Source: The Life and Troubled Times of 'Tiger' Woods (tvworthwatching.com)
 

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TV/Critic's Notes (Broadcast)
The Reality and Humor of 'All Creatures Great and Small'
By Mike Hughes, TVWorthWatching.com's 'Open Mike' - Jan. 10, 2021

For a decade, TV viewers knew what to expect from PBS.

A lush Masterpiece series would settle into Sundays each January and beyond. There were six seasons of Downton Abbey, three of Victoria, one of Sanditon.

And now? All Creatures Great and Small (9 p.m. ET, starting Jan. 10, check local listings) has much in common with Downton, including the same director. But it has a crucial difference. "We have made a lot of excellent British television stories about people who are rich," Samuel West, who co-stars as Dr. Siegfried Farnon, told the Television Critics Association (TCA) in July. This show, by comparison, "is ground-level stuff."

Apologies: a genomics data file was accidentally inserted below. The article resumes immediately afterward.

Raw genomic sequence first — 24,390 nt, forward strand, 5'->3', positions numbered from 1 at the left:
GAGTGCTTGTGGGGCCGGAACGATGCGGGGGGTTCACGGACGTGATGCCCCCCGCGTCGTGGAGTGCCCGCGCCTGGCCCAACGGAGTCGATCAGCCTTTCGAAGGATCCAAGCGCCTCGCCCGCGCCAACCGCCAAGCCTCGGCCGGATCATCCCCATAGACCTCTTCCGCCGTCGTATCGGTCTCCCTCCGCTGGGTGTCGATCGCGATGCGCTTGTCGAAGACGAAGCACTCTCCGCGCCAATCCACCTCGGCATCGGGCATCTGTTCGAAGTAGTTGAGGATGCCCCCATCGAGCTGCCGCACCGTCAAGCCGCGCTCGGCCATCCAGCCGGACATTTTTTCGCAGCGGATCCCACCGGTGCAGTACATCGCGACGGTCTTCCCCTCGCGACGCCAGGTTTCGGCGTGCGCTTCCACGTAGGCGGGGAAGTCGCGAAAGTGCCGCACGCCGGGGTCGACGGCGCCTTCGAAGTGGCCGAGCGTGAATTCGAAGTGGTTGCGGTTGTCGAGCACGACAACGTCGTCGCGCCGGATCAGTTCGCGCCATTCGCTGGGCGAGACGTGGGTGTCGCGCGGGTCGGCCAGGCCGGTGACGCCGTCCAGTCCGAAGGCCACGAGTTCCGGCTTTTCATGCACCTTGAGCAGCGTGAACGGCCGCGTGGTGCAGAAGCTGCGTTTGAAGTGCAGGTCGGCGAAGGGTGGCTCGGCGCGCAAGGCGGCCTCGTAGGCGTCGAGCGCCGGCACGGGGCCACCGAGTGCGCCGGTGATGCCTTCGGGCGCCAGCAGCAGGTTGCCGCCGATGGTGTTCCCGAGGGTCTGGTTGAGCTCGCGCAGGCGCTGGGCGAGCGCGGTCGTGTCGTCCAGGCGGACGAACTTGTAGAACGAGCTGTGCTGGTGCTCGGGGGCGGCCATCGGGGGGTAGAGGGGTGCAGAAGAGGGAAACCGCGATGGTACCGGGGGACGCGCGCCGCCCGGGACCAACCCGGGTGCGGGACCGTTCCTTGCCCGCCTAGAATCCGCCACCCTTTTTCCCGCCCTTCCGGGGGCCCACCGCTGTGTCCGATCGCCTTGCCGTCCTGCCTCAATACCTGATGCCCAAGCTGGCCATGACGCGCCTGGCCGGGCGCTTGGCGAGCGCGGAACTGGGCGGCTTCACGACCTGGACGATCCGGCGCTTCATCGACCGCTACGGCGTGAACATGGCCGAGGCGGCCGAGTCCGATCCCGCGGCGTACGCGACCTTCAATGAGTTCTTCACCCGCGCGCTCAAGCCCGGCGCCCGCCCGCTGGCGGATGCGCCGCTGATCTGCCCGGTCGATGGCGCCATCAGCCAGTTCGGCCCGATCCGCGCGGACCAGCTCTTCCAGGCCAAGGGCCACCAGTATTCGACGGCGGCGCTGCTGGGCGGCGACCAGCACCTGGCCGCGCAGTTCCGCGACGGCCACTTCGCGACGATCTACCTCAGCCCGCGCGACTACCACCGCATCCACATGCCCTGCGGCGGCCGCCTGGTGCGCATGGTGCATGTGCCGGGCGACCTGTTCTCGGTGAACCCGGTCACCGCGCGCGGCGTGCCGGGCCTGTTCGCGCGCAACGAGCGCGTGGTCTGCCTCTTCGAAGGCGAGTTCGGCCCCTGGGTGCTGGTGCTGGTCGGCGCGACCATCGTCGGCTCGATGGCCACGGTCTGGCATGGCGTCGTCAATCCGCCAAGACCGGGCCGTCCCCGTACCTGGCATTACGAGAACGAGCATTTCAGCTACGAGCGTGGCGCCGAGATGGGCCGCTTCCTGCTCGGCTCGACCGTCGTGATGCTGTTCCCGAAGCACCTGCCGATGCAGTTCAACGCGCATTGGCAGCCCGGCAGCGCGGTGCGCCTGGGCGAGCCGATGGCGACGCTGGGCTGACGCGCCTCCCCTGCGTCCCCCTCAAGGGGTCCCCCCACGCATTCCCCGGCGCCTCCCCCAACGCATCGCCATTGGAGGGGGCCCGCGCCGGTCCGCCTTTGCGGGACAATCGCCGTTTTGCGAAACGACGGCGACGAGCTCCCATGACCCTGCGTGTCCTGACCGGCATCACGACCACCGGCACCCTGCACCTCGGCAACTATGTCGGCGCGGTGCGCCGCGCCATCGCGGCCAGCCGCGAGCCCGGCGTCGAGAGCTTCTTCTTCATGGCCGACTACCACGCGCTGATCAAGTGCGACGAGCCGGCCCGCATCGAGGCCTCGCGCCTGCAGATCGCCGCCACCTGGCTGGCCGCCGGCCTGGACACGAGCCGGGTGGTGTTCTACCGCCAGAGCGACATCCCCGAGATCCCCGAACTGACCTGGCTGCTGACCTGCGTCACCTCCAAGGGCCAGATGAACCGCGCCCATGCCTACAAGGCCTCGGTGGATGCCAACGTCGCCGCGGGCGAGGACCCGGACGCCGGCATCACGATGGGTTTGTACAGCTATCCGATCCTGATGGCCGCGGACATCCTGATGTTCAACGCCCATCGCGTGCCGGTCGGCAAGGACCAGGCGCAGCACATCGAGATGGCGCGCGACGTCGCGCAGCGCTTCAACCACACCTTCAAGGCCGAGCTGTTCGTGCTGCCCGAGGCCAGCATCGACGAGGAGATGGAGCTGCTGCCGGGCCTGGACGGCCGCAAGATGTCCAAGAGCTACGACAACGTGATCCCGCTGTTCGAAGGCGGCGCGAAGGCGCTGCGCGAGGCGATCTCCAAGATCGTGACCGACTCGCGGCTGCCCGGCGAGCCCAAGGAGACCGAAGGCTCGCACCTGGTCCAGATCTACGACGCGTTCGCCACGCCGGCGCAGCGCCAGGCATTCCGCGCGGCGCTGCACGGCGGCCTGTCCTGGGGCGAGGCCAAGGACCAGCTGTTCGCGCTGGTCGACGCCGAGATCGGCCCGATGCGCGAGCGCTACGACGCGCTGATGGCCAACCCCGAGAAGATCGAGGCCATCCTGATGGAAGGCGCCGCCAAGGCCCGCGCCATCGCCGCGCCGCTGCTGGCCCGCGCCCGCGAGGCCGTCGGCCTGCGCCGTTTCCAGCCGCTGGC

That's way on the ground – lying in the straw to give a rectal exam to a fallen cow. (Don't worry; prosthetics were used.) It's messy work, crucial to the working family.

"One farmer (might) have one cow," said producer Colin Callender. "If that cow gets ill and dies, it would cause untold financial trouble."

That urgency has propelled All Creatures for a half-century of books, a movie, a 90-episode TV series (1978 – 1990), and now a reboot with an eight-week opening season.

On the one hand, this is, like Downton, a light story about eccentric souls. "I had forgotten, until I reread the books, (that) there's enormous humor in the books," Callender said.

On the other, there are stories of life-and-death importance to working people and their animals.